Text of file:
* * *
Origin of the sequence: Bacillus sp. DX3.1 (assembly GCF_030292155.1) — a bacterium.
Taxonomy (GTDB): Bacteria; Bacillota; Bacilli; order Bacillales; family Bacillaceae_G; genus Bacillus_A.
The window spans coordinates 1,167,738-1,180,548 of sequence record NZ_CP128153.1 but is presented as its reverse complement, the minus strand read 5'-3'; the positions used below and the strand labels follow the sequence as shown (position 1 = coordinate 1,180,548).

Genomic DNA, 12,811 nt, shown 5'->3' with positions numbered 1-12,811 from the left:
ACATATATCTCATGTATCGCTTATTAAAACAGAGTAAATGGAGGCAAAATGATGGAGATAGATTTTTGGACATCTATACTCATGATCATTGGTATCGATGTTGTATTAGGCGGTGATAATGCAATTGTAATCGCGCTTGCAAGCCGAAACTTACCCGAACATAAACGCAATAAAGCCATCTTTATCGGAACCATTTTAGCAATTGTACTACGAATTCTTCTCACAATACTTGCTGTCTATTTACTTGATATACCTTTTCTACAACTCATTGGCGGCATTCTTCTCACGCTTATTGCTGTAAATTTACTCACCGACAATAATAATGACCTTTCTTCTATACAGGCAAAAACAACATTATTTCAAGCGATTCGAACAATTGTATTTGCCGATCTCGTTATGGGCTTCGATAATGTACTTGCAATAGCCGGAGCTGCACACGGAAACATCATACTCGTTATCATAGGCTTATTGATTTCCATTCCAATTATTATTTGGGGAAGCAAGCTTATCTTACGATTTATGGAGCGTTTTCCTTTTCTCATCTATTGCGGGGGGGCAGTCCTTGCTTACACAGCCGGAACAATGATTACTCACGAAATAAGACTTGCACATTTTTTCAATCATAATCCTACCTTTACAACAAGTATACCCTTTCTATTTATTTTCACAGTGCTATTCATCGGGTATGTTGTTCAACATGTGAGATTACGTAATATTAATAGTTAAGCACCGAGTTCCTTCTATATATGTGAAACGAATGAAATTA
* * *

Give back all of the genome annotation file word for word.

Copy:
Origin of the sequence: Bacillus sp. DX3.1 (assembly GCF_030292155.1) — a bacterium.
Taxonomy (GTDB): Bacteria; Bacillota; Bacilli; order Bacillales; family Bacillaceae_G; genus Bacillus_A.
The window spans coordinates 1,167,738-1,180,548 of sequence record NZ_CP128153.1 but is presented as its reverse complement, the minus strand read 5'-3'; the positions used below and the strand labels follow the sequence as shown (position 1 = coordinate 1,180,548).

Genomic DNA, 12,811 nt, shown 5'->3' with positions numbered 1-12,811 from the left:
ACATATATCTCATGTATCGCTTATTAAAACAGAGTAAATGGAGGCAAAATGATGGAGATAGATTTTTGGACATCTATACTCATGATCATTGGTATCGATGTTGTATTAGGCGGTGATAATGCAATTGTAATCGCGCTTGCAAGCCGAAACTTACCCGAACATAAACGCAATAAAGCCATCTTTATCGGAACCATTTTAGCAATTGTACTACGAATTCTTCTCACAATACTTGCTGTCTATTTACTTGATATACCTTTTCTACAACTCATTGGCGGCATTCTTCTCACGCTTATTGCTGTAAATTTACTCACCGACAATAATAATGACCTTTCTTCTATACAGGCAAAAACAACATTATTTCAAGCGATTCGAACAATTGTATTTGCCGATCTCGTTATGGGCTTCGATAATGTACTTGCAATAGCCGGAGCTGCACACGGAAACATCATACTCGTTATCATAGGCTTATTGATTTCCATTCCAATTATTATTTGGGGAAGCAAGCTTATCTTACGATTTATGGAGCGTTTTCCTTTTCTCATCTATTGCGGGGGGGCAGTCCTTGCTTACACAGCCGGAACAATGATTACTCACGAAATAAGACTTGCACATTTTTTCAATCATAATCCTACCTTTACAACAAGTATACCCTTTCTATTTATTTTCACAGTGCTATTCATCGGGTATGTTGTTCAACATGTGAGATTACGTAATATTAATAGTTAAGCACCGAGTTCCTTCTATATATGTGAAACGAATGAAATTA